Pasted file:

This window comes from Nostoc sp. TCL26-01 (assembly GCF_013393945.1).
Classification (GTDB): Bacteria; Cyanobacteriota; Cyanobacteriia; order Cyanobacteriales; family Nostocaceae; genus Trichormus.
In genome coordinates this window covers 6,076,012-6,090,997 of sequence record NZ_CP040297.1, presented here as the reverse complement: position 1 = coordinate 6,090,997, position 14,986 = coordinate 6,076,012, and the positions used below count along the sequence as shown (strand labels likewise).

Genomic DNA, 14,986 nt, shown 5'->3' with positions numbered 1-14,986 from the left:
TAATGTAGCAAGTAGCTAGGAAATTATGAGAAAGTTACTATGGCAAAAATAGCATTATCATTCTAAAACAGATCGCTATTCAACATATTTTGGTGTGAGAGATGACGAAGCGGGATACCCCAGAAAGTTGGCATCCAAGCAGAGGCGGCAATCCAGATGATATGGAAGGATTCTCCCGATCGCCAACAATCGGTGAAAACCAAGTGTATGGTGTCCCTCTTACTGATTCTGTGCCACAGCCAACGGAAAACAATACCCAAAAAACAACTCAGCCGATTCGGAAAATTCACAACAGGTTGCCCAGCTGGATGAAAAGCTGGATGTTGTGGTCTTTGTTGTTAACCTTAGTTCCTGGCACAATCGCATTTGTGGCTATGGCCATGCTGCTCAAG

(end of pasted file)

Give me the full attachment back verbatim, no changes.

This window comes from Nostoc sp. TCL26-01 (assembly GCF_013393945.1).
Classification (GTDB): Bacteria; Cyanobacteriota; Cyanobacteriia; order Cyanobacteriales; family Nostocaceae; genus Trichormus.
In genome coordinates this window covers 6,076,012-6,090,997 of sequence record NZ_CP040297.1, presented here as the reverse complement: position 1 = coordinate 6,090,997, position 14,986 = coordinate 6,076,012, and the positions used below count along the sequence as shown (strand labels likewise).

Genomic DNA, 14,986 nt, shown 5'->3' with positions numbered 1-14,986 from the left:
TAATGTAGCAAGTAGCTAGGAAATTATGAGAAAGTTACTATGGCAAAAATAGCATTATCATTCTAAAACAGATCGCTATTCAACATATTTTGGTGTGAGAGATGACGAAGCGGGATACCCCAGAAAGTTGGCATCCAAGCAGAGGCGGCAATCCAGATGATATGGAAGGATTCTCCCGATCGCCAACAATCGGTGAAAACCAAGTGTATGGTGTCCCTCTTACTGATTCTGTGCCACAGCCAACGGAAAACAATACCCAAAAAACAACTCAGCCGATTCGGAAAATTCACAACAGGTTGCCCAGCTGGATGAAAAGCTGGATGTTGTGGTCTTTGTTGTTAACCTTAGTTCCTGGCACAATCGCATTTGTGGCTATGGCCATGCTGCTCAAG